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Leave the gun, take the cannoli... Spain's 'La Mafia' restaurant chain mobbed by diners despite complaints from Italy

A popular group of Mafia-themed eateries in Spain has led to protests from its Italian neighbours
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Italy is not impressed with the latest craze in Spanish dining – a rapidly expanding group of restaurants called La Mafia. The chain has already opened 34 Mob-themed eateries across the Iberian Peninsula. And it appears Spaniards can’t get enough of chowing down on pasta surrounded by references to Cosa Nostra. The owners plan to open another 15 restaurants and one in Portugal by the end of the year.

All have the words “La Mafia” emblazoned everywhere you look. Clients are surrounded with names and images of the Sicilian Mafia’s most notorious killers.

“Can you imagine what would happen in Spain, if Italy opened a pair of restaurants dedicated to terrorists from ETA,” La Repubblica’s veteran Mafia writer, Attilio Bolzoni, said. “Or what would happen  in Germany if in Rome or Milan they opened three breweries with sausage and sauerkraut in honour of the Red Army Faction?”

Marco Anzaldi, the Italian Democratic Party MP, has called on the president of the parliamentary Anti-Mafia Commission to lodge an official protest. He said: “Perhaps we ought to start distributing leaflets outside these Spanish establishments to the families that go in, which show that child victim of the Mafia who was strangled and dissolved in acid. The Mafia isn’t what you see in the Coppola film, the Mafia is an aberration and we can’t allow it to become Italy’s global brand.”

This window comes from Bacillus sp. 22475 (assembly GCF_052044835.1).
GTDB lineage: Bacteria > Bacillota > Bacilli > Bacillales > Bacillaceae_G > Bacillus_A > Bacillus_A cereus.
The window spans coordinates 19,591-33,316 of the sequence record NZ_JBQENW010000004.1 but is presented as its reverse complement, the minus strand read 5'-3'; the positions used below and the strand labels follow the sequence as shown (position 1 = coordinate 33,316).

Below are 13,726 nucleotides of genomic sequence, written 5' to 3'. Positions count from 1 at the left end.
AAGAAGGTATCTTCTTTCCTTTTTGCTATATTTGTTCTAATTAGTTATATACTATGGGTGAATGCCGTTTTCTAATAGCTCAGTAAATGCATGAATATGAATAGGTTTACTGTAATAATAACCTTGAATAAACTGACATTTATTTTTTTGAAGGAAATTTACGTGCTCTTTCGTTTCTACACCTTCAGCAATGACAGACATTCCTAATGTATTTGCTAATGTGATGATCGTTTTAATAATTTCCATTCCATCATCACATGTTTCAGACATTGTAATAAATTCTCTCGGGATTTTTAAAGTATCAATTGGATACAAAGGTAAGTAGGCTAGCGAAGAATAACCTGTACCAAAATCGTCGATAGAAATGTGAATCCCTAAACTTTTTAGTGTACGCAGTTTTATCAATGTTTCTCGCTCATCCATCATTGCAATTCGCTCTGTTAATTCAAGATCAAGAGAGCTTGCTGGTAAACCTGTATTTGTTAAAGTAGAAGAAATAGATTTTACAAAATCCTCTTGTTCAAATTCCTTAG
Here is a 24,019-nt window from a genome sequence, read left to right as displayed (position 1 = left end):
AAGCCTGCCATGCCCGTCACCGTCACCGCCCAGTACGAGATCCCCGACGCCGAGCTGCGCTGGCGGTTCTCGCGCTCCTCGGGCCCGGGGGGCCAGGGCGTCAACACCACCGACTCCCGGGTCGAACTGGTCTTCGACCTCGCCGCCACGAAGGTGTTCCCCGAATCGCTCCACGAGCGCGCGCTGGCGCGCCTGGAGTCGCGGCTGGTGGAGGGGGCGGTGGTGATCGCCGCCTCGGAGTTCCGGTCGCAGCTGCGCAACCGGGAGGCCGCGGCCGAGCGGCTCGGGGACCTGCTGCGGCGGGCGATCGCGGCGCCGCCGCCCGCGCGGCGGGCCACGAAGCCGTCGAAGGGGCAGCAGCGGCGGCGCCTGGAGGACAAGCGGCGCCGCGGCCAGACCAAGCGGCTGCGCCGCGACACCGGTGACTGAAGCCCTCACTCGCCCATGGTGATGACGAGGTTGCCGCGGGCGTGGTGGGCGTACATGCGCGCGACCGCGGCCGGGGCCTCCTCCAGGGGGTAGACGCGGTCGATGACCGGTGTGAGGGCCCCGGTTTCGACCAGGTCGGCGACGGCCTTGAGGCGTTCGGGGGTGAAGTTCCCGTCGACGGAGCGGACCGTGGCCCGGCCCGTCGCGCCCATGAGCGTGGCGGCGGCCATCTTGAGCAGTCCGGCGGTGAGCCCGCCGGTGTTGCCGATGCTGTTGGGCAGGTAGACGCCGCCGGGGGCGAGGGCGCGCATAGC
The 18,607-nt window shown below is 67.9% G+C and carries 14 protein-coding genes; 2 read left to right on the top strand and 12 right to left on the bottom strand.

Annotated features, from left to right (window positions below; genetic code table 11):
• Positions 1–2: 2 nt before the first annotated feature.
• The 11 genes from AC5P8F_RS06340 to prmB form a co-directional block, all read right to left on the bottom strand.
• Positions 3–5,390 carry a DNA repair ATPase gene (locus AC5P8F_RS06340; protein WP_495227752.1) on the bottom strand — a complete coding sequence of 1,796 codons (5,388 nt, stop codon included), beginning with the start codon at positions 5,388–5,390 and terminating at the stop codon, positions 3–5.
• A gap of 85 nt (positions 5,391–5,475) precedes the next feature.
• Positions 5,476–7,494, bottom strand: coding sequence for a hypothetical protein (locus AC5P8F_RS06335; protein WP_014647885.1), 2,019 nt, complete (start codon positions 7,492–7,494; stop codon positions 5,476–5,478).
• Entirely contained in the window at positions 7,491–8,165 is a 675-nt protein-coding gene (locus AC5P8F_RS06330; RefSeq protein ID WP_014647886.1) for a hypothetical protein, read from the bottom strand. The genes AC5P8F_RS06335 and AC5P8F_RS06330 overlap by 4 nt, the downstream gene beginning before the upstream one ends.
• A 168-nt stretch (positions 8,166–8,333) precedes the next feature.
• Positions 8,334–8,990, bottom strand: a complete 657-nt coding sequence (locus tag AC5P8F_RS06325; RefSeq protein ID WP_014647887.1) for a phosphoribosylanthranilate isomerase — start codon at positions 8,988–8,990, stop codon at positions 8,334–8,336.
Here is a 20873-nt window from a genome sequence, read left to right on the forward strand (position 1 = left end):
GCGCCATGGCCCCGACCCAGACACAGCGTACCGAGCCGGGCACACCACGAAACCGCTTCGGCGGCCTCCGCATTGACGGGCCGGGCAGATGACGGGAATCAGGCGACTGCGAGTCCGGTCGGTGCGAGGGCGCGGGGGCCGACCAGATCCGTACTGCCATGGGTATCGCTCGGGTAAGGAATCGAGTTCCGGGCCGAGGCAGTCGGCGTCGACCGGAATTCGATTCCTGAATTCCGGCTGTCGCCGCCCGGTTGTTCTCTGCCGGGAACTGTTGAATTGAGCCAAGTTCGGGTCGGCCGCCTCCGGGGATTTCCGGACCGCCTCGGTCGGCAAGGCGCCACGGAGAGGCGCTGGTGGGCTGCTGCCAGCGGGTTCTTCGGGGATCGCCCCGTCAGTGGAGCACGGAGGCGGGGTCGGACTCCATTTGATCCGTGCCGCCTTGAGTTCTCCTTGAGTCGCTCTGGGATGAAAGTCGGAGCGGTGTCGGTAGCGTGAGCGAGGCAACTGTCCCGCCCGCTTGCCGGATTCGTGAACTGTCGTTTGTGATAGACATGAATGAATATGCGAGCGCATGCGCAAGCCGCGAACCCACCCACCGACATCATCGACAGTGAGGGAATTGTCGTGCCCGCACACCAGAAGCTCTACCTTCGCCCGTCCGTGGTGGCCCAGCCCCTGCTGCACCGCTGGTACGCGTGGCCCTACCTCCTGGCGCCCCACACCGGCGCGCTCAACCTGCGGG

It’s not clear whether patrons are simply there for the budget-priced meals and if they’re impervious to the images and references to Vito Corleone, Al Capone and the Valentine’s Day Massacre. Perhaps the locals appreciate them. Regular customers can even apply for a Mafia Fidelity Club card.

It’s not the first time eateries outside Italy have cashed in on the Mafia’s infamy. Last summer an Austrian café’s decision to name its sandwiches after Mafia murder victims, including judges killed in bomb attacks, sparked a diplomatic incident between Vienna and Rome. Patrons of “Don Panino” were able to choose, among things a “ Giovanni Falcone” sandwich – named after the celebrated magistrate who was assassinated by the Cosa Nostra in 1992.

But the Spanish business has ramped up the Mob-marketing theme to a whole new level. “The Mafia creates work,” is one of the company’s slogans. And this is true: in a country crushed by the recession, there are 400 full-time staff working for the Mafia. Unfortunately there are many more Spaniards working for the unsavoury criminals.

Mr Bolzoni notes that in every Spanish region there are criminal clans working with or for Italy’s big Mafia groups, including ‘ Ndrangheta and the Camorra, such as the Piromalli clan in Barcelona and the Sergi group in Madrid.

The press office of La Mafia was not prepared to comment when called by The Independent. But the spokesman Pablo Martinez earlier told La Repubblica: “We’ve never, never, never apologised for terrorism or for violence.” He added the imagery was also about “ roses, love and smiles”. Though he conceded that might be “ difficult to explain to Italians”.

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